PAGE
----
Reporting from Sydney, Australia — Major portions of Brisbane resembled a watery ghost town Thursday as muddy waters from the overflowing Brisbane River inundated Australia's third-largest city, part of massive flooding throughout Queensland state that has left officials and residents reeling.
In Brisbane, a city of 2 million, 11,900 homes and 2,500 businesses were completely flooded, an additional 14,700 houses and 2,500 businesses were at least partly covered by water, and 120,000 houses were without power, Mayor Campbell Newman said. One man was killed after being swept into a storm drain.
Across Queensland, more than 20 people have died, dozens of towns have been submerged — some three times since late November — and more than 74 people are missing across an area the size of Germany and France that is still under water. The death toll is expected to rise as water recedes and officials make grim discoveries.
More than 2.5 million residents have been affected by the flooding that, according to Queensland Premier Anna Bligh, has caused at least $5 billion worth of damage, forced the evacuation of tens of thousands and may leave many homeless for months.
"Some people will return to their homes to discover they will never be habitable again," Bligh said.
The Brisbane River peaked at about 14.5 feet Thursday — about three feet below the worst fears of officials, although Bligh said the rebuilding process was likely to be of "postwar" proportions.
Entire neighborhoods have been devastated, and water remains above the roofs of many buildings. Citizens braved the elements in kayaks, rowboats, even surfboards.
Lucinda Kent, 19, said Thursday that while "everything is looking better this morning," her home was still without power, and they were concerned about the water supply.
The flooding was "pretty nerve-racking," she said. An aunt trapped in an apartment building in the city had called her parents to ask for help, but it was too late to do anything "because all the bridges are out."
"It was definitely scary," Kent said.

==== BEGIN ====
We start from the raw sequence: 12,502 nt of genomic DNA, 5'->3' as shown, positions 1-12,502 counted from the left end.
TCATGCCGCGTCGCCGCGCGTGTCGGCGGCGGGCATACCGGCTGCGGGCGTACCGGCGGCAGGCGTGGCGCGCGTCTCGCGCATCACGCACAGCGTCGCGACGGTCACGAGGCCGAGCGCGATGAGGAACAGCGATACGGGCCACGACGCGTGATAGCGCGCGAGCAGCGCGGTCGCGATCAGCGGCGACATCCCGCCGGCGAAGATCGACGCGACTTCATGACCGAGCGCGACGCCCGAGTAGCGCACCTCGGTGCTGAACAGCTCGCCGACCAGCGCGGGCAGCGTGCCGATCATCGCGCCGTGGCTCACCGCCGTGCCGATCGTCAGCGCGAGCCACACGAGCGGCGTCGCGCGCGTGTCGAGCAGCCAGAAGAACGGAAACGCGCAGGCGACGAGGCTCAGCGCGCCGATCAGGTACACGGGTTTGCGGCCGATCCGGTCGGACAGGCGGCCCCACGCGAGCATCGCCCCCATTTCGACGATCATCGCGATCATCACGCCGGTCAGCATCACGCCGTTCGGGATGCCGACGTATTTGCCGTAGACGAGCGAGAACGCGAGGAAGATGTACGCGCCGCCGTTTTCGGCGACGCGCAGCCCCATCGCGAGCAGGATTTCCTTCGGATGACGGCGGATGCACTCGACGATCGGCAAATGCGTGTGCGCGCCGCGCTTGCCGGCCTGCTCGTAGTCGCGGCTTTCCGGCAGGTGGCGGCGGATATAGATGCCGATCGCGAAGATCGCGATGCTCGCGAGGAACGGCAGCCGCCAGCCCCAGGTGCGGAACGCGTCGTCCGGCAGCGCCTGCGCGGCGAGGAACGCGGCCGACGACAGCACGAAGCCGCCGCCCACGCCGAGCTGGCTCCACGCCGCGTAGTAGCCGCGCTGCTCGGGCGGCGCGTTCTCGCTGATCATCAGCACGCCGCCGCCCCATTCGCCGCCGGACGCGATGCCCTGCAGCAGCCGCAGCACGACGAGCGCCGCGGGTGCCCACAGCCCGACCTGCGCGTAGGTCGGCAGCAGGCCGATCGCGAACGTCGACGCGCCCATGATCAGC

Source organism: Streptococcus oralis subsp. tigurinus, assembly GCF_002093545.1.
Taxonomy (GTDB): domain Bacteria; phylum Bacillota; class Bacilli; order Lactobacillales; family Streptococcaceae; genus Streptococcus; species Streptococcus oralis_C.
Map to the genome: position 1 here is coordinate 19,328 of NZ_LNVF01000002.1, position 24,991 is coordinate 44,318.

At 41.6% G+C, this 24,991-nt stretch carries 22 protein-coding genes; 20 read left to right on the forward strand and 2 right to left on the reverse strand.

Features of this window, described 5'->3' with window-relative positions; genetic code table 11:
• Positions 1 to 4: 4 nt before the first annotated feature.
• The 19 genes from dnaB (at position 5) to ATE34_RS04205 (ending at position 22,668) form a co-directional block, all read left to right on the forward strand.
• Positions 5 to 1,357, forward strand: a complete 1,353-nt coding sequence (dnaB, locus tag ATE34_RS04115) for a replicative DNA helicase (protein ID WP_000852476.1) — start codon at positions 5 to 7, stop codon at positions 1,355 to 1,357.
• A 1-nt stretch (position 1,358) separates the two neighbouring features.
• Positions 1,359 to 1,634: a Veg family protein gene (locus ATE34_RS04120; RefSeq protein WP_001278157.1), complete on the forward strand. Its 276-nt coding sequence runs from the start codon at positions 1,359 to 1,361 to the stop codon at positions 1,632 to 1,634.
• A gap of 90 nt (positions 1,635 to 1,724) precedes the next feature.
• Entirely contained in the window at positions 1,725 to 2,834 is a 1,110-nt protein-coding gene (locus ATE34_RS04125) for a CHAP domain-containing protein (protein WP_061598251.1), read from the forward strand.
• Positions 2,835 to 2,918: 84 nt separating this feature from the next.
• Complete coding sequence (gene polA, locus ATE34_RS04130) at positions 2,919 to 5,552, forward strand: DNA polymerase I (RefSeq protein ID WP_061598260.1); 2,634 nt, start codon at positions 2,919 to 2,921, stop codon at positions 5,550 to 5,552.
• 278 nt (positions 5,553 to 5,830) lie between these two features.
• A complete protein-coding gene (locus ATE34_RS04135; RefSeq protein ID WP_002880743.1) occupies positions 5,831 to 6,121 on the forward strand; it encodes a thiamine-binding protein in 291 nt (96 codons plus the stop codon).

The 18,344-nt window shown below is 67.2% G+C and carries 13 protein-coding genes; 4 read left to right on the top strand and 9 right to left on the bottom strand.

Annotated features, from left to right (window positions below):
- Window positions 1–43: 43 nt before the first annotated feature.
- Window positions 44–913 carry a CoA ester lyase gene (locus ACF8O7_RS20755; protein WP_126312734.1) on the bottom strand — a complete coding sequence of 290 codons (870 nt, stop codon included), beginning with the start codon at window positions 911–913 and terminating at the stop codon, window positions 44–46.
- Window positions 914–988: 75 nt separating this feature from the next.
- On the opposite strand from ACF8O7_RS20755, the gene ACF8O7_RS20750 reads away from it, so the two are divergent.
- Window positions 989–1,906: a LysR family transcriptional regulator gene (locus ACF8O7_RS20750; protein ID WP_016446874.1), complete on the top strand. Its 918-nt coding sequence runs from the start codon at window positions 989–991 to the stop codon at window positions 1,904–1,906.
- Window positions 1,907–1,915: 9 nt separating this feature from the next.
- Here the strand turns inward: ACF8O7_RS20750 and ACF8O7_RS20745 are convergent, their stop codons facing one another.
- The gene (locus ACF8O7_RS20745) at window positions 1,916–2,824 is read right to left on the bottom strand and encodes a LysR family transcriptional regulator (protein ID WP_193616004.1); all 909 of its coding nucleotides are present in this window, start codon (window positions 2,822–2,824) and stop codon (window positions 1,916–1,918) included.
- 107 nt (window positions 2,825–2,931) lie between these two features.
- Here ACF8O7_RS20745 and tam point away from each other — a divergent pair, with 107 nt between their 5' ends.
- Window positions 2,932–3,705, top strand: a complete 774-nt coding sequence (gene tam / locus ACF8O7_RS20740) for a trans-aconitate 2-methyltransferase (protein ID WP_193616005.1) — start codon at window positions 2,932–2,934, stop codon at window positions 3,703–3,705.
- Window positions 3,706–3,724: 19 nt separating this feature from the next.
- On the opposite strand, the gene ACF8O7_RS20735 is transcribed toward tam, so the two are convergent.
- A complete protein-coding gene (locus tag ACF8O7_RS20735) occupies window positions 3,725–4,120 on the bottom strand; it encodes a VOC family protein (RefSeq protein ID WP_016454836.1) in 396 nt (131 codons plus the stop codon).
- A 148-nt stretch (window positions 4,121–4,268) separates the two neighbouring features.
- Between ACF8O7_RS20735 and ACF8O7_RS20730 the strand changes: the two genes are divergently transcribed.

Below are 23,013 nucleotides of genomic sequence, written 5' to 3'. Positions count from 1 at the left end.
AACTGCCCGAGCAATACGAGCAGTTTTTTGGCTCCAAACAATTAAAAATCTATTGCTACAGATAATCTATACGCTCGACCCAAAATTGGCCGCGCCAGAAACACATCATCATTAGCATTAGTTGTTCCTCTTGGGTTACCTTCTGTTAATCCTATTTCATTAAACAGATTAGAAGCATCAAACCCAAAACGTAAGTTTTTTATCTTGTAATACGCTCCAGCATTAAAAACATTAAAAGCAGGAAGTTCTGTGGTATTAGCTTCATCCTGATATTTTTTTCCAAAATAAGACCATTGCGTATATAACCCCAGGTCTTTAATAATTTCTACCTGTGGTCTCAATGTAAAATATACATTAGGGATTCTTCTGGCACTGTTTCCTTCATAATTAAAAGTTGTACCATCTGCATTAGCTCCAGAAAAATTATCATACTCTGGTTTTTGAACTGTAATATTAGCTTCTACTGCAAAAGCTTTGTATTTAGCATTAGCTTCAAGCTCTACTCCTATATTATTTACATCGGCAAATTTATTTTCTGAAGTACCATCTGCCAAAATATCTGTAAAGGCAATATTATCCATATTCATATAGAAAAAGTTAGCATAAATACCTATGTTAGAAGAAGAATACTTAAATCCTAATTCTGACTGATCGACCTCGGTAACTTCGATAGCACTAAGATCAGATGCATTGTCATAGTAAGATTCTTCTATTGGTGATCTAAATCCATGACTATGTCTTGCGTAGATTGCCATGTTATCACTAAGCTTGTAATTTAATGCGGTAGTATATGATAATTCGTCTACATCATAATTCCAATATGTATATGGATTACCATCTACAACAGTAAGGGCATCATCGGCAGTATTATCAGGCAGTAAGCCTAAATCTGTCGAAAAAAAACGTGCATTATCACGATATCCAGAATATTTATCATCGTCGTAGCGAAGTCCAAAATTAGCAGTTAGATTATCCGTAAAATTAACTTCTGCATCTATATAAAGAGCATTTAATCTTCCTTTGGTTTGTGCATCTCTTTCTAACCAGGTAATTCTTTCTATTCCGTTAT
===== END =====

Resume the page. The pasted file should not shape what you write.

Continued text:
Analysts said Queensland's coal industry has been virtually shut down, costing millions of dollars in deferred exports and sending global prices higher. Vegetable, fruit and sugarcane crops in the rich agricultural region have been wiped out, and prices are expected to skyrocket as a result.
In the Lockyer Valley area west of Brisbane, a flash flood swept through the town of Toowoomba this week, killing at least 14 people and leaving more than 70 missing.
Poor weather has continued to hamper rescue operations there and in other parts of the state.
Police have warned that there are likely to be gruesome finds, and Bligh said the country should brace for disturbing discoveries in the days ahead.
"I don't think anything can prepare any of us for what we might see in the Lockyer Valley," she said in one of a series of news conferences she has been holding every two hours over the last few days.
Queensland police earlier had declined to comment on suggestions that there was a "mass grave" underneath a bridge in the Lockyer Valley town of Grantham, which police have cordoned off as they search for bodies.
"The problem we have is that the people have been washed out of their homes, and some of the homes are actually destroyed, like bombs have gone off there," Ian Stewart, Queensland's deputy police commissioner, told Australian television Thursday. "It's a war scene in the Lockyer Valley today."
Bennett is a special correspondent.
Times wire services were used in compiling this report.